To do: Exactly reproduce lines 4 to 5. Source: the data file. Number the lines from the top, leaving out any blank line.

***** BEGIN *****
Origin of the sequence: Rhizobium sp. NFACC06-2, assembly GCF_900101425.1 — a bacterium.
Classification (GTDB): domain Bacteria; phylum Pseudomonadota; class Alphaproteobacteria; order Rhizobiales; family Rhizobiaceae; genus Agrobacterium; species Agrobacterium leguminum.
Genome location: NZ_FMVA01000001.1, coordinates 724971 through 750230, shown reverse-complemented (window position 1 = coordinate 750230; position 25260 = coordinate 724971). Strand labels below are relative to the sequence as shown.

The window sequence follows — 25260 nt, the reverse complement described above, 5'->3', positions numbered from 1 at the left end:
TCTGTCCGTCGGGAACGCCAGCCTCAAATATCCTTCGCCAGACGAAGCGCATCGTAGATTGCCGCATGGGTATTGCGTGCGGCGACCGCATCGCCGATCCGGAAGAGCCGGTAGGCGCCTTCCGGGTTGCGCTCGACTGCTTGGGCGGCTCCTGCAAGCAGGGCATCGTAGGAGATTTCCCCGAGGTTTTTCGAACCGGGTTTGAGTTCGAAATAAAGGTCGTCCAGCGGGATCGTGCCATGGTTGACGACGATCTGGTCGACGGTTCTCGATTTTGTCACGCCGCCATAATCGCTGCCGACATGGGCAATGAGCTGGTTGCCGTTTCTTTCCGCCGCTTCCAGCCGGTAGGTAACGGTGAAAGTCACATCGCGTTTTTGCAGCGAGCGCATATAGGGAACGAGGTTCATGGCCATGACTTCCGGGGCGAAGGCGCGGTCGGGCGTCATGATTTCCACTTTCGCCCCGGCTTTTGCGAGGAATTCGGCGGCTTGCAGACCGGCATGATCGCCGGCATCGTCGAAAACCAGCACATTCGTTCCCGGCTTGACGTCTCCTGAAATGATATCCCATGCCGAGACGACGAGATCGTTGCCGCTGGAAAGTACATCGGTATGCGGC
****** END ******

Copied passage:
The window sequence follows — 25260 nt, the reverse complement described above, 5'->3', positions numbered from 1 at the left end:
TCTGTCCGTCGGGAACGCCAGCCTCAAATATCCTTCGCCAGACGAAGCGCATCGTAGATTGCCGCATGGGTATTGCGTGCGGCGACCGCATCGCCGATCCGGAAGAGCCGGTAGGCGCCTTCCGGGTTGCGCTCGACTGCTTGGGCGGCTCCTGCAAGCAGGGCATCGTAGGAGATTTCCCCGAGGTTTTTCGAACCGGGTTTGAGTTCGAAATAAAGGTCGTCCAGCGGGATCGTGCCATGGTTGACGACGATCTGGTCGACGGTTCTCGATTTTGTCACGCCGCCATAATCGCTGCCGACATGGGCAATGAGCTGGTTGCCGTTTCTTTCCGCCGCTTCCAGCCGGTAGGTAACGGTGAAAGTCACATCGCGTTTTTGCAGCGAGCGCATATAGGGAACGAGGTTCATGGCCATGACTTCCGGGGCGAAGGCGCGGTCGGGCGTCATGATTTCCACTTTCGCCCCGGCTTTTGCGAGGAATTCGGCGGCTTGCAGACCGGCATGATCGCCGGCATCGTCGAAAACCAGCACATTCGTTCCCGGCTTGACGTCTCCTGAAATGATATCCCATGCCGAGACGACGAGATCGTTGCCGCTGGAAAGTACATCGGTATGCGGC